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Review: FKA Twigs showcases dazzling candy-pop on ‘Caprisongs’

Photo courtesy Young

By Imogen Brown     1/18/22 11:39pm

Rating: ★★★★

Top track: “oh my love”

“Hey, I made you a mixtape / Because when I feel you, I feel me / And when I feel me, it feels good,” breathes FKA Twigs in “ride the dragon,” the first track on her latest album, “CAPRISONGS.” Released on Jan. 14, “CAPRISONGS” is a love letter to friendship, music, adventure, collaboration and, most of all, to Twigs herself. A drastic departure from the divine, heartrending emotion of “MAGDALENE,” its follow-up is a blitzy, feature-filled mirage of candied pop. Described by Twigs as “bronzer in the sink, alco pop on the side, a cherry lolly… a club pre-game, meeting a friend at the airport, just togetherness,” the album is studded with plastic rhinestones. Though “CAPRISONGS” sporadically falls prey to underdeveloped interludes and forgettable songs, its otherworldly synth frenzy renders it a respectable recovery mixtape. 

With her first two tracks, “ride the dragon” and “honda,” Twigs sets the stage on the club floor. Jarring trap beats and repetitive lyrical refrains leave us wondering where the lonely, gut wrenching balladry of “MAGDALENE” went. “So if you really wanna kiss me / Do it quickly ’fore the end of the song,” Twigs flirts, demonstrating the carefree, no-nonsense tone that dominates the album.  Forever the alien artist, Twigs opens “CAPRISONGS” by reminding us of her ability to skirt the edges of what is mainstream while floating just above what is earthly.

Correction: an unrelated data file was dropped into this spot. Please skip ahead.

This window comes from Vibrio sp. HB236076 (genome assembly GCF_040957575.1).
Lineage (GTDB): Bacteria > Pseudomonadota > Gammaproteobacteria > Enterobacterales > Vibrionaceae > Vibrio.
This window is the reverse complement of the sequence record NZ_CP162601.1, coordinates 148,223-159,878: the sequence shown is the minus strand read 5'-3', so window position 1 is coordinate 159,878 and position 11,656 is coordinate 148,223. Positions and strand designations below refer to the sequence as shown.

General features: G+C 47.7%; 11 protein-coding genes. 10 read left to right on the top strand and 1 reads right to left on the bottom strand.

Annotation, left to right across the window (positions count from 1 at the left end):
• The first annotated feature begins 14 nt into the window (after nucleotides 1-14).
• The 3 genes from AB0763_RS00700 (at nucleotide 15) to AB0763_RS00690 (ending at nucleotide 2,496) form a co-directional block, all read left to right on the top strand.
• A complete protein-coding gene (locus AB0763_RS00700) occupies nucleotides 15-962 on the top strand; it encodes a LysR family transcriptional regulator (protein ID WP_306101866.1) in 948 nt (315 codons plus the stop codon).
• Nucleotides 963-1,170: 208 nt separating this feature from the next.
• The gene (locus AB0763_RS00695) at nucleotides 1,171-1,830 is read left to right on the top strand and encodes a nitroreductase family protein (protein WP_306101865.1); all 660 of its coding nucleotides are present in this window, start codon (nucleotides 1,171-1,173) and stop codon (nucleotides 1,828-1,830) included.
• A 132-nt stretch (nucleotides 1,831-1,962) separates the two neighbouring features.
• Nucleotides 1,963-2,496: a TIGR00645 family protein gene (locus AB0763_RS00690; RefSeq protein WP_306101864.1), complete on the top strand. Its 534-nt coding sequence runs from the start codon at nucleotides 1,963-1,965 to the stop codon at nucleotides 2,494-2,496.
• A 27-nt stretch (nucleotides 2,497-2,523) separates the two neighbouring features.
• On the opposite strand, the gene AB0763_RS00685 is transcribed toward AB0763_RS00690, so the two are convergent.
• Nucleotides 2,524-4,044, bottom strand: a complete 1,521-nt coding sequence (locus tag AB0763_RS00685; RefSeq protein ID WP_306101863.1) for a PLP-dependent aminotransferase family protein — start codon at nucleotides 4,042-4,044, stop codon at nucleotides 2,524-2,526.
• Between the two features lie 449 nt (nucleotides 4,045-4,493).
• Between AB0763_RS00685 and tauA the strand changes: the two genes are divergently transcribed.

“Meta angel,” reveals a restorative vulnerability, as it begins with peals of warm laughter from Twigs’ friends. “Throw it in the fire / Ego in the fire,” she belts, using her raw, sensitive voice to evoke the triumph of knowing her wounds have healed. “Tears in the club,” another fan favorite, is a bubblegum joyride filled with all the happy delirium of a rave, while “oh my love,” establishes a vivacious maturity. Throughout the album’s first half, Twigs’ trademark silky thin voice shines through a bedrock of thick, rich-sounding beats, resulting in an auditory experience not unlike swallowing Poprocks.

Despite the crisp funkiness of its beginning tracks, “CAPRISONGS” limitations lie in its forgettability. Stumbling over time-killing conversational interludes and inconsistent song structures, the project tends to lose itself in an attempt to cultivate a very specific aura of sparkle and crunch. Certain tracks reflect simplistic bids for a catchy chorus rather than well developed verses, while others are headache-inducing in their unrelenting insistence on merciless trap rhythms. Though “lightbeamers” is a beautiful showcase of Twigs’ vocal talent, subsequent tracks fall off the beaten path, getting lost in a cloud of glittery sound bites and pseudo-profound pieces of dialogue. “which way” is Grimes-esque in its nonsensicality yet lacks the core melody needed to unify its dissociative threads, while “jealousy” seems akin to the contrivance of an underwhelming Y2K-inspired song that the world forgets within a week of its release. By the end of the record, Twigs manages to rediscover her direction with “darjeeling” and “thank you song.”

Throughout the album, FKA Twigs washes us in a tunefully ecstatic journey of growth, love and community. Against the backdrop of “MAGDALENE”, a harrowingly beautiful open wound released in the context of two traumatic, high profile relationships, Twigs takes the opportunity to show us how far she has come. Her love for those around her and for musical experimentation and introspection is reflected in the euphoric hall-of-mirrors that is “CAPRISONGS” as Twigs urges us to call up our friends and dance our problems away. 

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